The Robotic Revolution
High-tech surgery and a less-is-more approach afterward, speeds recovery for patients.
A new combination of high-tech robotic surgery and low-tech post-op care is helping patients recover faster and with fewer complications, says Jennifer Young, M.D., Chair of Surgery at Inova Loudoun Hospital, who uses this dual approach for the surgical removal of tumors in the prostate, kidney, and bladder.
“I’m passionate about the things we are doing in minimally invasive robotic surgery and enhanced recovery after surgery, which minimizes the need for opioids for pain management,” she notes.
Compared to traditional surgery, which requires a large incision and a lengthy hospital recovery of 5-14 days, robotic technology allows surgeons to make smaller incisions so, “we’re seeing less postoperative pain,” says Dr. Young, “which means less need for narcotic pain medications, shorter hospital stays, and lower risk of post-op complications like infections.”
The newest robot, the da Vinci Xi, includes a specialized bed that allows the surgeon to tilt the patient to the ideal angle to access delicate internal organs. Through trial and error, Dr. Young says she’s reduced that tilt to just 20 degrees, “to minimize impact on the patient’s physiology.”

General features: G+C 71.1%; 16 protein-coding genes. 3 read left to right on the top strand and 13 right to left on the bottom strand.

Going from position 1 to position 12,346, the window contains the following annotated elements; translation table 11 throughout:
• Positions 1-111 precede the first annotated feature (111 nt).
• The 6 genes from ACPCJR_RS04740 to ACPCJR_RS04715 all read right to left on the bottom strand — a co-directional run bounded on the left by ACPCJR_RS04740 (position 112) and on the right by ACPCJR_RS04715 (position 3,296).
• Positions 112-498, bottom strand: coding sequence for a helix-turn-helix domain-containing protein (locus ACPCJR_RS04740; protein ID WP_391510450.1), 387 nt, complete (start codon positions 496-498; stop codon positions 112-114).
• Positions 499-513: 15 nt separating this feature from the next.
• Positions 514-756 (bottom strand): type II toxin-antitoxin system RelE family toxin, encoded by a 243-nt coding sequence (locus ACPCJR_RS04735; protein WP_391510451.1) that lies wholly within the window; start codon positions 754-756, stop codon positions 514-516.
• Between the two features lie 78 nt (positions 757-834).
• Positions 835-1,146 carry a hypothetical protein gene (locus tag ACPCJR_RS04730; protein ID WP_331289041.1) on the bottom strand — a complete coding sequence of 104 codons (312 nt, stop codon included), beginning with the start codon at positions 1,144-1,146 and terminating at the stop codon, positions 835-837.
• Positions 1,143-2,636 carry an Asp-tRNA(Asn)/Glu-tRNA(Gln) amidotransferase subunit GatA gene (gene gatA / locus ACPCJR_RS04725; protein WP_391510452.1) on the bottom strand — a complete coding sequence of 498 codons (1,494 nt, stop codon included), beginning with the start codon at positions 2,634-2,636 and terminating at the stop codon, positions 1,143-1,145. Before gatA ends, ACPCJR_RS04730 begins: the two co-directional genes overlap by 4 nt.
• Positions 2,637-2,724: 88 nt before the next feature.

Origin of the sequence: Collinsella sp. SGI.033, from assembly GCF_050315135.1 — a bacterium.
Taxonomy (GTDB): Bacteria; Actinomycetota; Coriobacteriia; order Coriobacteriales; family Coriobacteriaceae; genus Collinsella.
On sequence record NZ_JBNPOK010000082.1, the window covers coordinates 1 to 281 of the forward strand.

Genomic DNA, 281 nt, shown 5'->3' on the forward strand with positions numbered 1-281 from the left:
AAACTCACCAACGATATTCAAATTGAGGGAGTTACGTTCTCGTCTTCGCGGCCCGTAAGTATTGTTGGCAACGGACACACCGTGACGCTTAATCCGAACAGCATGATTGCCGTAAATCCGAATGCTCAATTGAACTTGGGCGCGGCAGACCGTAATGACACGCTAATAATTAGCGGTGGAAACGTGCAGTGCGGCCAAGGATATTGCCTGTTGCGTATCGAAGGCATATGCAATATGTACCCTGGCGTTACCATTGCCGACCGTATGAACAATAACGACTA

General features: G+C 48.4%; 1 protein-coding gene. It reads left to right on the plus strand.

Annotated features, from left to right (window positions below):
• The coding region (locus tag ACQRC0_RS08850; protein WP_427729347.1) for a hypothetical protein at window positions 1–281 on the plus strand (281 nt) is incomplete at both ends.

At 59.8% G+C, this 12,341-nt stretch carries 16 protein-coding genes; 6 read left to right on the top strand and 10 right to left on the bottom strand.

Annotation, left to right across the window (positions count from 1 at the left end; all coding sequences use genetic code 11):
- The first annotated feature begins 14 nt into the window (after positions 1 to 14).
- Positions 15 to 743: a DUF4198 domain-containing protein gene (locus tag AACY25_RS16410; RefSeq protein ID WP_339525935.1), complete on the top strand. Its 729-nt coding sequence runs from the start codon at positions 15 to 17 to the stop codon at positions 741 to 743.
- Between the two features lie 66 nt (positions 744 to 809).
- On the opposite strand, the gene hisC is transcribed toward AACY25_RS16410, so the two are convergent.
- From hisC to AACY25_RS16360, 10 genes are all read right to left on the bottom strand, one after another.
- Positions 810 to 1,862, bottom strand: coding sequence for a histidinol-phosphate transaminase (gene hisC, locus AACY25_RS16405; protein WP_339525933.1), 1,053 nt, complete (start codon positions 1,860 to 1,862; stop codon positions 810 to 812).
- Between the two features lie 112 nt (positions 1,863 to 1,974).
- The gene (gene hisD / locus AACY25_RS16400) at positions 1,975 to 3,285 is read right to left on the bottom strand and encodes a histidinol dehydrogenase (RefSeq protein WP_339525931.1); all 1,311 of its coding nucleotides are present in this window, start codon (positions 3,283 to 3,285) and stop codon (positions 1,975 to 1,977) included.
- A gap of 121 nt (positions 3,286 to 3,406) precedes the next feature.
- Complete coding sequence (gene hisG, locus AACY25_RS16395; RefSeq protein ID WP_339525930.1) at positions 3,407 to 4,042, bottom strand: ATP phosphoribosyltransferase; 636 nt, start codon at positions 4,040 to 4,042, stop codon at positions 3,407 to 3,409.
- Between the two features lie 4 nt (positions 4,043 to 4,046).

But it’s what happens after surgery that’s also improving outcomes. A less-is-more approach known as Enhanced Recovery After Surgery (ERAS), which originated in the UK, eliminates fasting before surgery and the need for strong narcotics afterwards. The UK study showed that patients who ate normally until the night before surgery were, in fact, better equipped to withstand the stress of their procedure and experience a faster recovery.
The ERAS approach also includes “multimodal pain control” that relied more heavily on non-narcotic pain medications. “As the patient enters the operating room, we play soft, relaxing music. This has been shown to decrease anxiety and reduce the amount of pain medicine needed during surgery,” Dr. Young says.
Once in surgery, anesthesiologists inject a long-lasting pain medication into the abdominal wall. “This has been shown to help with incisional pain for up to 36 hours,” she notes. By targeting multiple neural pain pathways, doctors can achieve a “synergistic effect on pain control,” she says.
The benefits of the low-tech ERAS approach extends to other types of surgery as well. “This is an exciting development in the field of robotic surgery. We look forward to the next technologic advances in robotic surgery – such as the single port or single incision robot.”
(This article was originally published in the October 2021 Issue of Virginia Living)Print Page
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